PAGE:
What is a nudge policy?

True or false? For a ma Show more In the Book ECON 121 Santa Ana College Volume 2. Answer the question: 1 > True or false? For a market to have a coordination mechanism money must be exchanged. Explain. a. False. Some markets dont have explicit prices. They have what are called shadow pricesprices paid under the table to avoid taxes. b. True. Although there are other ways to distribute goods and services such as barter only markets with money have coordination mechanisms. c. True. The coordination mechanism that economists recognize is the invisible hand. For the invisible hand to work there must be an exchange of money. Other mechanisms do not truly coordinate desires and wants. d. False. Some markets dont have explicit prices. They have what are called shadow prices. Economists have developed a way to convert opportunity costs into shadow prices regardless of whether money is exchanged. 2 > True or false? Only money prices affect incentives; shadow prices do not. Explain. a. False. Both money prices and shadow prices affect incentives. The shadow price measures the opportunity cost. b. False. All money prices are shadow prices. Because money prices affect incentives then shadow prices also affect incentives. c. True. Because shadow prices are not actually paid they do not affect incentives. Only money prices affect incentives. d. True. Only money prices affect incentives. Shadow prices have no real opportunity cost. 3> What is the incentive compatibility problem? Give an example. a. A problem that arises when the incentive facing a decision maker (marginal benefit) does not equal the effort (marginal cost). An example is when government places a greater cap on CO2 than is efficient (the costs of reducing emissions exceed the benefits). b. A problem in which the incentive facing the decision maker does not match the incentive needed for the mechanism to achieve its desired end. An example is the salary of managers. While it is in the interest of the corporation to keep costs down (keep salaries as low as possible) it is in the interest of the manager to boost his own salary. c. A problem that arises when government intervention does not improve the well being of society. An example is when a government employee hires friends to do contract work instead of bidding contracts out and choosing the lowest bid. d. A problem in which the incentive to engage in an activity is realized now while the costs are realized later. This separation of incentives and costs creates a problem because people tend to discount future costs and benefits. An example is someone who chooses not to exercise but later regrets the weight gain. 4>What is the primary task of a mechanism design economist? a. To inform consumers about the role of prices as a coordinating mechanism in the market. b. To identify a goal and design a mechanism to achieve that goal. c. To design mechanisms that overcome the problems associated with the economic decision rule. d. To analyze mechanisms in the economy and identify the goals they achieve. 5> How did mechanism design lead to behavioral economics? a. Mechanism design economists realized that the price mechanism in the market could be improved by increasing the amount of information available about products. They turned to behavioral economists to determine how people process information so they could provide it in an efficient manner. b. Mechanism design economists realized that many of the current models of individual behavior did not fit institutional realities. These economists needed to understand peoples predictable irrationalities so that they could take them into account in designing real-world mechanisms. c. Mechanism design economists realized that the mechanism by which people make decisions resulted in suboptimal decisions. So that they could improve peoples decisions they developed the field of behavioral economics to explore peoples decision-making process. d. Mechanism design economists realized that markets coordinated wants and desires through more mechanisms than price. They launched the field of behavioral economics to study the behavior of these newly discovered mechanisms. 6> Can a model that includes just money price miss relevant prices? Why or why not? a. Yes. Such a model might ignore the possibility that government could implement programs such as price ceilings quantity restrictions and taxation as ways to achieve its goals. An example is the quota that the United States imposes on imported sugar as mentioned in the text. b. No. Models that include money prices will include all the relevant incentive effects that people face. All modern market economies have money prices. c. No. Markets rely on money and prices as the coordinating mechanism. Other factors should not affect decisions; it is the job of economists to help people realize that costs and benefits are stated in terms of prices. d. Yes. Such a model might fail to take into account social and moral incentives faced by decision makers. An example is the late pick-up at day care centers cited in the text. By replacing the moral incentive to pick up ones child on time with a market price late pick-ups unexpectedly rose. 7> How is choice architecture related to behavioral economics and mechanism design? a. Choice architecture describes the structure of peoples decision-making process. Behavioral economics has developed experiments to reveal these structures and mechanism design is an attempt by economists to change that structure. b. Choice architecture is the context in which decisions are made. Behavioral economists have discovered that choice architecture affects peoples choices. Mechanism design economists take this into account when designing mechanisms to achieve particular goals. c. Choice architecture considers the choices that people face and whether people make choices within the marginal benefit and marginal cost framework. Behavioral economists have developed studies to test this question and mechanism design is a deliberate structuring of those costs and benefits to help people make the best choices. d. Choice architecture describes the pricing structure embodied in modern markets. It is related to behavioral economics because people respond differently to different pricing structures. Once economists understand how people respond to different pricing structures they can use mechanism design to design structures that will maximize profits for the firm. 8> Behavioral economics is a new field in economics. Are nudges new too? a. Nudges are a recommended policy of Thaler and Sunnstein; they have yet to be fully explored and implemented by the government. b. Nudges are not new. Governments have been requiring firms to present information in ways that result in people making the best choices ever since markets have existed. c. Nudges are not new. Firms have been presenting choices to people in intentional ways to affect their choices for many years. d. Nudges are so new that not even all economists believe they are effective. While some firms have begun to implement nudges most are uncomfortable doing so because of the bad association consumers have with nudges. 9>What is a nudge policy? Give an example. a. A policy in which choices are structured in a way that people are free to make the choice they want but are more likely to choose in the way that meets predetermined goals of policy makers. Presenting participation in a retirement plan as the norm is an example. b. A policy in which government requires firms to structure choices people face so that they are free to make the choice they want but are more likely to choose in the way that meets predetermined goals of policy makers. Rent control is an example. c. A policy in which government uses taxes subsidies price controls and quantity restrictions to nudge people to reach a public policy goal. A gasoline tax is an example. d. A policy in which government subsidizes activities as a way of nudging people to take on an activity but not requiring it. Subsidizing education is an example. Show less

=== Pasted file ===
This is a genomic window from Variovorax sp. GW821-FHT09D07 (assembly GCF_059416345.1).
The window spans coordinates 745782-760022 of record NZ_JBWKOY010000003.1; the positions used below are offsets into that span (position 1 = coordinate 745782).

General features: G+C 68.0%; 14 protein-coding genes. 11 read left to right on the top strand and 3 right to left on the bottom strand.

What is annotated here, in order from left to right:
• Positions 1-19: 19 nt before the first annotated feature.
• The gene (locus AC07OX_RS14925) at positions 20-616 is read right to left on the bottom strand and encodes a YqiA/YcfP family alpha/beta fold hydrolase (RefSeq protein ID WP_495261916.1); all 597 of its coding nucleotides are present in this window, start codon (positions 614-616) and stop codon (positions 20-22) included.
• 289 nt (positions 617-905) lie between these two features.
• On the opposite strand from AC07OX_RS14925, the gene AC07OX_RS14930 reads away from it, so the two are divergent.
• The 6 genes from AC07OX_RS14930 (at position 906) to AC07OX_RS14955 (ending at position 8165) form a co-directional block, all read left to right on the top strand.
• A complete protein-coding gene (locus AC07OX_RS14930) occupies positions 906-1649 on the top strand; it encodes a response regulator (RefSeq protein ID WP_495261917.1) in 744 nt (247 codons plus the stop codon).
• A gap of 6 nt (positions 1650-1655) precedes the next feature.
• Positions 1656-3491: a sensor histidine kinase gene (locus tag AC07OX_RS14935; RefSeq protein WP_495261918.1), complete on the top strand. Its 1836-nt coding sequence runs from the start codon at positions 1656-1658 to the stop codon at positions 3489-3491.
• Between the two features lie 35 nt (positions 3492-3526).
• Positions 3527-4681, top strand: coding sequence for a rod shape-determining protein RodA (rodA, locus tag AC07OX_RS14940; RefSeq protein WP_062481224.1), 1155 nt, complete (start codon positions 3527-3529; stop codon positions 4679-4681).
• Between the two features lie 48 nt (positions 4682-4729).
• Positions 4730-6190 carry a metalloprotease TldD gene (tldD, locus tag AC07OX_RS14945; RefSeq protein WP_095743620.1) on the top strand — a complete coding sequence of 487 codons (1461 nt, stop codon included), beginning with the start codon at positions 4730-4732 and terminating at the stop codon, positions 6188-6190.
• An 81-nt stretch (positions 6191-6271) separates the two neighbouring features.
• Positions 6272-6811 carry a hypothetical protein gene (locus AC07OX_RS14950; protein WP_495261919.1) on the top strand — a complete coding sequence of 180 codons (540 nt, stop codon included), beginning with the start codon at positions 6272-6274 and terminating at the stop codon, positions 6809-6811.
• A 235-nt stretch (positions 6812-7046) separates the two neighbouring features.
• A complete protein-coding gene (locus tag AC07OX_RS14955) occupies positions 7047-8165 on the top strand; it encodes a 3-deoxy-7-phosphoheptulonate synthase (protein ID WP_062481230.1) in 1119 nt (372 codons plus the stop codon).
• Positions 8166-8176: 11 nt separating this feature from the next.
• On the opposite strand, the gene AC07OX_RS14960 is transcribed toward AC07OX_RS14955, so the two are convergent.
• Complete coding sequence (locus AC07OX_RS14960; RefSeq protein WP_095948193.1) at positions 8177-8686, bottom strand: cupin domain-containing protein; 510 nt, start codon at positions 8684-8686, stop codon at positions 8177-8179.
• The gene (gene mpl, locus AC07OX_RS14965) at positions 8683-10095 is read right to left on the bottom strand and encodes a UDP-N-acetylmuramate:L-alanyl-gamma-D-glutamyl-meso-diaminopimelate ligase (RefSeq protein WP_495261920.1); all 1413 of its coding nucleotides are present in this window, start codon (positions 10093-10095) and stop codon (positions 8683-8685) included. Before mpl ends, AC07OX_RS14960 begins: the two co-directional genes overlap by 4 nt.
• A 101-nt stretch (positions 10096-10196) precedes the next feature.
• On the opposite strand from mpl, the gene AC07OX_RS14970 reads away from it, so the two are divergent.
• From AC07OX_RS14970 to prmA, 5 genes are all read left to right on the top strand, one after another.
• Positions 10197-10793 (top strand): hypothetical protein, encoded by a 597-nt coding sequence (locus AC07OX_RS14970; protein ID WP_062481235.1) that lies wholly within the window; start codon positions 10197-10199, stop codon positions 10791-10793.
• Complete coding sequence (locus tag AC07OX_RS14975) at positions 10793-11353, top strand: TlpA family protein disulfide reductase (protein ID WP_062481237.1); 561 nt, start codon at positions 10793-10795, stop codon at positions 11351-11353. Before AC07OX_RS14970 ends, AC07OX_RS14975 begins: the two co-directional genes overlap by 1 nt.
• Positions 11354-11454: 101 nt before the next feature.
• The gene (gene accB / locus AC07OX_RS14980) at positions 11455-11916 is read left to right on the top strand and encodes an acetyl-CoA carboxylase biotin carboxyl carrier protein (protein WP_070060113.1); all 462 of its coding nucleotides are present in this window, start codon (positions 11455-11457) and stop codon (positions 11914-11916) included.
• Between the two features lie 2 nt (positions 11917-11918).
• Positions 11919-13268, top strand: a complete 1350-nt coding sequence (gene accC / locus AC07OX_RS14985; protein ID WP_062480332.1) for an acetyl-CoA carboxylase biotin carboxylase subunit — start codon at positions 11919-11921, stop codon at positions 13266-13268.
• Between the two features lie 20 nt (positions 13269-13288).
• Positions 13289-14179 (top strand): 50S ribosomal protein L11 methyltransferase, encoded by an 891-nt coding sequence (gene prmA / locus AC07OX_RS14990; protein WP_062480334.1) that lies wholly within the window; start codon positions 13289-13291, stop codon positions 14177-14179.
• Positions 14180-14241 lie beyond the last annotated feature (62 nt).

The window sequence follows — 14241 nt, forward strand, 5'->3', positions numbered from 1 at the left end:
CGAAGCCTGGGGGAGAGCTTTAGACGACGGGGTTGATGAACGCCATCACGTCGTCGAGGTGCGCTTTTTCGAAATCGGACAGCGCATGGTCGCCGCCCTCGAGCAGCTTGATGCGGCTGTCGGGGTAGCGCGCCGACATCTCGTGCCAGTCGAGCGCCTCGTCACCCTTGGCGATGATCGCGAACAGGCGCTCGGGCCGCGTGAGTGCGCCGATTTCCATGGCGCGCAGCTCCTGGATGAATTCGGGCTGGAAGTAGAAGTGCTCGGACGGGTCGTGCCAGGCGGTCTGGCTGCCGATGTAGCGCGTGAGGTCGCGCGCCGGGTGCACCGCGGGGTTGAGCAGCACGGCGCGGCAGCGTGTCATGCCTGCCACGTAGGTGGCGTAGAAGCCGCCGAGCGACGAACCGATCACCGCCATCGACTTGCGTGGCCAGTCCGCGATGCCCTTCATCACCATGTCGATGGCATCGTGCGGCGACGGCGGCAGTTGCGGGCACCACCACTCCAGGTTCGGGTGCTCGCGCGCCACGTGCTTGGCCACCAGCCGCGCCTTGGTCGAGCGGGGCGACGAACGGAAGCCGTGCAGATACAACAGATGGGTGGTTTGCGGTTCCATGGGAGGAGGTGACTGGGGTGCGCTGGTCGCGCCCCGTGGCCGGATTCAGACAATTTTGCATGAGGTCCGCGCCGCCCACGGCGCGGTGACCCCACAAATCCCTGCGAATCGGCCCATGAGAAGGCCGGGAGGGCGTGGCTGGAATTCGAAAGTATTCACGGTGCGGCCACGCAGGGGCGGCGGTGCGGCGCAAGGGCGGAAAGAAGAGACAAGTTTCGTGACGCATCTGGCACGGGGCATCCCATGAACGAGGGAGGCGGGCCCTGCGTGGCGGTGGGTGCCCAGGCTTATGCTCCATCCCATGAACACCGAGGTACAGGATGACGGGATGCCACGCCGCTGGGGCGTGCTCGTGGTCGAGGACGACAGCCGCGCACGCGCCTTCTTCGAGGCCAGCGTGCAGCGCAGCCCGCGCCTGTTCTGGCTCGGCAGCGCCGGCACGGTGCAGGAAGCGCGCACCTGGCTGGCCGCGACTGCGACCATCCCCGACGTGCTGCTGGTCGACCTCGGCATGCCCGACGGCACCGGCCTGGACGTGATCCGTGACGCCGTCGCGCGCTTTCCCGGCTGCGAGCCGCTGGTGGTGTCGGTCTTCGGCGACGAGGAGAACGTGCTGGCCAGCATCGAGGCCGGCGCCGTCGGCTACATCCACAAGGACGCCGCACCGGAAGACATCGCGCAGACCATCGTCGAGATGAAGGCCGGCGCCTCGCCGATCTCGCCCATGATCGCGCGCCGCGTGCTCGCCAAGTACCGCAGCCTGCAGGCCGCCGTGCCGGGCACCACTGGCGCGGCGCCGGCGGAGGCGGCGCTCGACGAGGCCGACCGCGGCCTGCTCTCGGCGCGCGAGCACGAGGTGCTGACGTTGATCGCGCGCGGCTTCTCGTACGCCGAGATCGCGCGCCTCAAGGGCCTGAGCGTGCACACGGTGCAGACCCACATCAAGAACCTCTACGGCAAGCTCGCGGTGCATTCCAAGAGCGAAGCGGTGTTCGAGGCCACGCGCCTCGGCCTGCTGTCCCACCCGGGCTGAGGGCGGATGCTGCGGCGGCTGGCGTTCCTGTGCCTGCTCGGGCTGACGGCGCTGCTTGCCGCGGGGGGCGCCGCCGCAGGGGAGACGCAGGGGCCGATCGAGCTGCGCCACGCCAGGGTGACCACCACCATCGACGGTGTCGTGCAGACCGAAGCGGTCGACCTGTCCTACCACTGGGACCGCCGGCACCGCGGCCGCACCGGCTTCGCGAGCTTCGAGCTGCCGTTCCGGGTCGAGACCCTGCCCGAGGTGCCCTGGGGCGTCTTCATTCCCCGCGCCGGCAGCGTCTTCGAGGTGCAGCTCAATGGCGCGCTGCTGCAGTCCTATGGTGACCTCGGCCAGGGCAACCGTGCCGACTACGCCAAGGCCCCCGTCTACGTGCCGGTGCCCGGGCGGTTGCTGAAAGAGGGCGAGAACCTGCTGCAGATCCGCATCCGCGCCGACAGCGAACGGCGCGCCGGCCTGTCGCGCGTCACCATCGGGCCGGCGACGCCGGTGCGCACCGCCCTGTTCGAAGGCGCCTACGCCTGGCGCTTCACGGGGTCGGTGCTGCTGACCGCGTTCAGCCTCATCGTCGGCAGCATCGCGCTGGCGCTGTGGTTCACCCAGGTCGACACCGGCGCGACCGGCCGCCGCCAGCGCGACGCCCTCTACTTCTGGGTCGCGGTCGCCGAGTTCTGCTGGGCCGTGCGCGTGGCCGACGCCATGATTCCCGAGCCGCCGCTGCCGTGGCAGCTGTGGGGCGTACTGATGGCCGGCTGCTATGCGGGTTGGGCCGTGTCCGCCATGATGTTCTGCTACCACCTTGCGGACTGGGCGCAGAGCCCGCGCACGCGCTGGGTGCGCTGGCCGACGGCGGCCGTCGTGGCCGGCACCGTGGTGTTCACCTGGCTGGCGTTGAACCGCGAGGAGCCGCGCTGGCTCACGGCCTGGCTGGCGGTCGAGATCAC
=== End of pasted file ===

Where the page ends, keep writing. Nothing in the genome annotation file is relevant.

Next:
QUICK QUOTE

Approximately 250 words